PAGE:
Last summer, Russian authorities made a show of caring for its citizens, agreeing to a spy swap with the United States for 10 busted agents, including redhead media darling Anna Chapman.
But not everyone seems to enjoy such attention.
Relatives of a retired Russian colonel jailed on treason charges in Uzbekistan have spent almost four months campaigning for his release. But Russian officials say they can't intervene because they don't even know what exactly the man is accused of doing.
Yury Korepanov, 63, was detained on Oct. 30 as he was returning to his home in the Sverdlovsk region after a visit with one of two sons in Uzbekistan. On Jan. 11, an Uzbek military court jailed him for 16 years on murky treason charges delivered at a closed trial.
“I saw him off at the train station in late October and haven't seen him since,” Korepanov's son Maxim said by telephone from Uzbekistan on Wednesday.
“I don't know any details about the charges because the hearing was closed,” he added. “All I know are titles of the articles" in the Criminal Code.
The authoritarian Uzbek government has not commented on why Korepanov was charged with treason.
Korepanov spent almost 40 years in military service in the country, first with Soviet troops stationed in the republic and later in the Uzbek Defense Ministry, before returning to his native Sverdlovsk region in 2003. He obtained Russian citizenship and found employment at the Vodokanal water service company while moonlighting as a guard at the Yekaterinburg military commissariat, Maxim Korepanov said.
A possible reason for the charges might be that he has not formally rejected his Uzbek citizenship, said Alexander Burkov, a State Duma deputy with A Just Russia. The convoluted procedure to give up citizenship “takes several months” and requires approval from senior Uzbek officials, Burkov said by telephone.
A Foreign Ministry representative in Yekaterinburg told The Moscow Times that Korepanov possibly “had problems” rejecting Uzbek citizenship. He did not elaborate and asked not to be identified because he was not authorized to comment on the issue.
“But his Russian passport was issued legally and correctly in the Sverdlovsk region,” said Burkov, himself a native of the region.
Korepanov remains in a detention center, where he is not allowed to see anyone but his lawyer, his son said, adding that an appeal would be filed within days.
The retired colonel suffers from ulcers and arrhythmia, an abnormal heart rhythm, both of which have worsened in prison, Maxim Korepanov said.
But he said his father “feels OK and is treating the situation sarcastically,” saying he has finally gotten some well-deserved rest after years of work.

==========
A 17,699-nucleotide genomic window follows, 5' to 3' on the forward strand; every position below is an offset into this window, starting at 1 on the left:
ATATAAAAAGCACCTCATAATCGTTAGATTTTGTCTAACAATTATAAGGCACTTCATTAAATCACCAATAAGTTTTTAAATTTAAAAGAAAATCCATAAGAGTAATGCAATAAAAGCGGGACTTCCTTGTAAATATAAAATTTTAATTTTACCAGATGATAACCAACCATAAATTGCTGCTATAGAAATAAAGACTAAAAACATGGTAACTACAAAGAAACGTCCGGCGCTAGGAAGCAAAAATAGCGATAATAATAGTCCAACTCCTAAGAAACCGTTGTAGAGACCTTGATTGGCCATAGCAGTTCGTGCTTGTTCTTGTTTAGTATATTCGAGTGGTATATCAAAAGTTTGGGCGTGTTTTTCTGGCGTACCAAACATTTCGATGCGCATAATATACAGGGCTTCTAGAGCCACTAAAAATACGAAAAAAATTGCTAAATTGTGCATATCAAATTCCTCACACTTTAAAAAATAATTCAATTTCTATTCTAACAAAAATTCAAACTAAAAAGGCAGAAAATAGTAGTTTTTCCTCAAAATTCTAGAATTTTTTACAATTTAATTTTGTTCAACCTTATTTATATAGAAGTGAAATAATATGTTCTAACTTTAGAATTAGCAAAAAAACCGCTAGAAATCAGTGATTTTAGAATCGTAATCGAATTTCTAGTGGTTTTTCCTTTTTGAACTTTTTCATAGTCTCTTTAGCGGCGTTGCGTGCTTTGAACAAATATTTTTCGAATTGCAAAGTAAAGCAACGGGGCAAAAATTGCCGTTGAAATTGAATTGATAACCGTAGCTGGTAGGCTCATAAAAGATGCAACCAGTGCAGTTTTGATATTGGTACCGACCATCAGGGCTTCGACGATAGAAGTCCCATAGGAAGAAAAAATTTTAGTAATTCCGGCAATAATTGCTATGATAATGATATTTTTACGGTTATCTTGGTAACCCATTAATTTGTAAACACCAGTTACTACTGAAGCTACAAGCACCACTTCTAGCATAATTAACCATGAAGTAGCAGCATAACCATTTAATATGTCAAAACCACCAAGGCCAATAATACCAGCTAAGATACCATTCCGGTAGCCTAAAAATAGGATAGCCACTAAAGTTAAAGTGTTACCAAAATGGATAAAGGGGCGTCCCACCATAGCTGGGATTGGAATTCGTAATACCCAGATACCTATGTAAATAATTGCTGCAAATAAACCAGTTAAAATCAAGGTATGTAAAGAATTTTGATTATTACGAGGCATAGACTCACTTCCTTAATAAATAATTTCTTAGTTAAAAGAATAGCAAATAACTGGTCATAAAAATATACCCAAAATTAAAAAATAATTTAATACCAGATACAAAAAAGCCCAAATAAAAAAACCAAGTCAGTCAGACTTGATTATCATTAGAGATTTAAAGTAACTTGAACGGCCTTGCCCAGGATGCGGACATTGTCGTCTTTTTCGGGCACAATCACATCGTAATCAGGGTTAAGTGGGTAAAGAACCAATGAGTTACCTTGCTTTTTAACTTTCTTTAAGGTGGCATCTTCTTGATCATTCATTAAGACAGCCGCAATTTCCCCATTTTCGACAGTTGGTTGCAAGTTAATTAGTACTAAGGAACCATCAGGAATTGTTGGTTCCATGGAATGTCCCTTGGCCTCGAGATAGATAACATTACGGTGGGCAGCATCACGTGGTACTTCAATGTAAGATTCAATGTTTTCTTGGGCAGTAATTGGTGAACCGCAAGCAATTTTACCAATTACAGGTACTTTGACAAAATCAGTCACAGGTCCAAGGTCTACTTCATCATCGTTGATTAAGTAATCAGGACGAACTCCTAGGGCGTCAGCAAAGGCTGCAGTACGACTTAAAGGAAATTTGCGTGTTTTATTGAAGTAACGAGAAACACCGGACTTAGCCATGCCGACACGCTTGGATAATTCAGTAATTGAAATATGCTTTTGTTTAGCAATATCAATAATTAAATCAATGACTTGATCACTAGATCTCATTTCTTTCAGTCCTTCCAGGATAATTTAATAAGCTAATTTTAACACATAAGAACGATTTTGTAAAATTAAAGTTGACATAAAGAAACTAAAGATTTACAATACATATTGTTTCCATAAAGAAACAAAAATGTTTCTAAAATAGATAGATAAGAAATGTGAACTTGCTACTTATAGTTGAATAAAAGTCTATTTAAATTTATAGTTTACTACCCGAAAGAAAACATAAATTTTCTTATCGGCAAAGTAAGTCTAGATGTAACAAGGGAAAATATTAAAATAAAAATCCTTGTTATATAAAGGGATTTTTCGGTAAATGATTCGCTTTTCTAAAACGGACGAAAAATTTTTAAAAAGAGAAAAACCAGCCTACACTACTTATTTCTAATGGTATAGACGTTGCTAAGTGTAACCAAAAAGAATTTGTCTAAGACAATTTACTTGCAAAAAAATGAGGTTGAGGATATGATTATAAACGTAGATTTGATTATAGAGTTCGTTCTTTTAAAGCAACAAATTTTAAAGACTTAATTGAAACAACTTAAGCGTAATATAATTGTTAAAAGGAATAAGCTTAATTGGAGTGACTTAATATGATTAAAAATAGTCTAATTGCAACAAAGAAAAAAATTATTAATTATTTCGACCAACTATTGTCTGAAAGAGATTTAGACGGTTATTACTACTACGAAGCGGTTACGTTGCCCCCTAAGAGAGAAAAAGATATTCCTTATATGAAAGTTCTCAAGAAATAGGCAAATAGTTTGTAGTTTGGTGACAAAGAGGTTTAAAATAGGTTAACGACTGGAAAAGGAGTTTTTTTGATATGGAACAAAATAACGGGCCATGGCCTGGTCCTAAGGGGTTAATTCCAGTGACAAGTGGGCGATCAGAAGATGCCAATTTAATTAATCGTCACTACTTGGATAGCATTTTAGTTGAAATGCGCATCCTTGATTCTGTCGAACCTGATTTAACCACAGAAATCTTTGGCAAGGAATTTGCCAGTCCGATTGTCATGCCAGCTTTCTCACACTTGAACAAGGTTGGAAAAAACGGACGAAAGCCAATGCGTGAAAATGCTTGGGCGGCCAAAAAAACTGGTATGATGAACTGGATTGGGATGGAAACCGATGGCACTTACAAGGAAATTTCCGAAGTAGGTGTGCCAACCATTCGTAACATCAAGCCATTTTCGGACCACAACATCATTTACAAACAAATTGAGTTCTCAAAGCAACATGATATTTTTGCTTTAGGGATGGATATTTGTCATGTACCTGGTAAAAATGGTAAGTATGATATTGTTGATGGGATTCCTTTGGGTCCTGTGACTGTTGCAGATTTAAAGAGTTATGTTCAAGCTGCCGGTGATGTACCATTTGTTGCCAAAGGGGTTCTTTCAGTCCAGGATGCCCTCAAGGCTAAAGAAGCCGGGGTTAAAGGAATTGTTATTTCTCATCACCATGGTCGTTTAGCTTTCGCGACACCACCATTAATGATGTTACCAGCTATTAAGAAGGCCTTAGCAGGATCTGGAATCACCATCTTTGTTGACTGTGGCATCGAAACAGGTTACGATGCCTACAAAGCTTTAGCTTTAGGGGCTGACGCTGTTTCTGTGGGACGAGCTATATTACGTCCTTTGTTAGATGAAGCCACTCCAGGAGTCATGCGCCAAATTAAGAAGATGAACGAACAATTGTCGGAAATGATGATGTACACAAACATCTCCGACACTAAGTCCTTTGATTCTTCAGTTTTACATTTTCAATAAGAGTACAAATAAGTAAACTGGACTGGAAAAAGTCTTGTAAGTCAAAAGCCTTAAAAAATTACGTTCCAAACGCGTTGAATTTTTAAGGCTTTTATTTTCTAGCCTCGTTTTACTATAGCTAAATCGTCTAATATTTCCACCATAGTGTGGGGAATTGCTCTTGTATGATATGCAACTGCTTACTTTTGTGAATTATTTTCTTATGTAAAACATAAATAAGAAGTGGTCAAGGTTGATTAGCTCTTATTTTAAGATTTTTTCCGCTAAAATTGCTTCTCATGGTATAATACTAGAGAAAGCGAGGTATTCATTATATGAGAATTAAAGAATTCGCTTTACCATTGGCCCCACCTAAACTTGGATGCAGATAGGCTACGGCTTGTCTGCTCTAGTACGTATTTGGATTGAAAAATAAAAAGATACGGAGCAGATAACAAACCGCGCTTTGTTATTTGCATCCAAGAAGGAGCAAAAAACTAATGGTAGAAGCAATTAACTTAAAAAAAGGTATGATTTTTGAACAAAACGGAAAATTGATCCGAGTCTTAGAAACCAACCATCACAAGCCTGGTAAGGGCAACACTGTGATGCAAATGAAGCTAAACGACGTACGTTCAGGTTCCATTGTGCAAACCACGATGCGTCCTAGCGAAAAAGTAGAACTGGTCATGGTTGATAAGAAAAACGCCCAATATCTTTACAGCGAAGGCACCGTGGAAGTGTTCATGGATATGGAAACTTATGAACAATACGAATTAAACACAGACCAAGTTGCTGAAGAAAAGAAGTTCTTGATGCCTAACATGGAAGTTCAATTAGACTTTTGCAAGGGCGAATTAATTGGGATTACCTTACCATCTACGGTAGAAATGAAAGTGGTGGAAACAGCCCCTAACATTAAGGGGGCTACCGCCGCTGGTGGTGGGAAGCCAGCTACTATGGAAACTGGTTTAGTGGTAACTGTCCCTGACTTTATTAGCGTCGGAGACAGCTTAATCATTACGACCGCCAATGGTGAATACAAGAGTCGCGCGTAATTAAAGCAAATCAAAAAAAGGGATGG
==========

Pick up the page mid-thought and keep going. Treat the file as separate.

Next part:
Meanwhile, the two sons have been busy campaigning against their father's arrest, appealing to, among others, the Russian Embassy in Tashkent, the Uzbek and Russian foreign ministries, Yekaterinburg's ombudsman, political parties and Prime Minister Vladimir Putin and President Dmitry Medvedev.
Russian officials in Uzbekistan and Yekaterinburg told The Moscow Times that they could not intervene because of diplomatic norms.
Uzbek diplomats have ignored four notes sent by the Russian Embassy between November and Wednesday in connection with the case, embassy spokesman Sergei Kochenko said.
“The first note asking about the case was sent on Nov. 18, after his relatives appealed to the embassy,” Kochenko said by telephone, adding that the most recent note was sent Wednesday.
He said the Uzbek Foreign Ministry's only reply was that it was working on a response.
Diplomats' hands are tied until “at least some kind of reply comes,” said the Foreign Ministry representative in Yekaterinburg.
“The Foreign Ministry can't be pushy but only ask politely,” the official said. “But the Uzbek side is hunkering down.”
The fuss appears to be finally reaching a boiling point, with Russia's ambassador to NATO, Dmitry Rogozin, calling for tougher action Wednesday.
“An outrageous situation. Decisive interference is needed,” Rogozin wrote on Twitter.
A Just Russia's Burkov said the Duma also urged the Foreign Ministry to take action this week.
He complained about a lack of information on Korepanov's case. But the prisoner is nevertheless a “Russian citizen and must get help — even though he is an ordinary man, a pensioner and not an intelligence service agent,” Burkov said, referring to the spies returned to Russia last summer.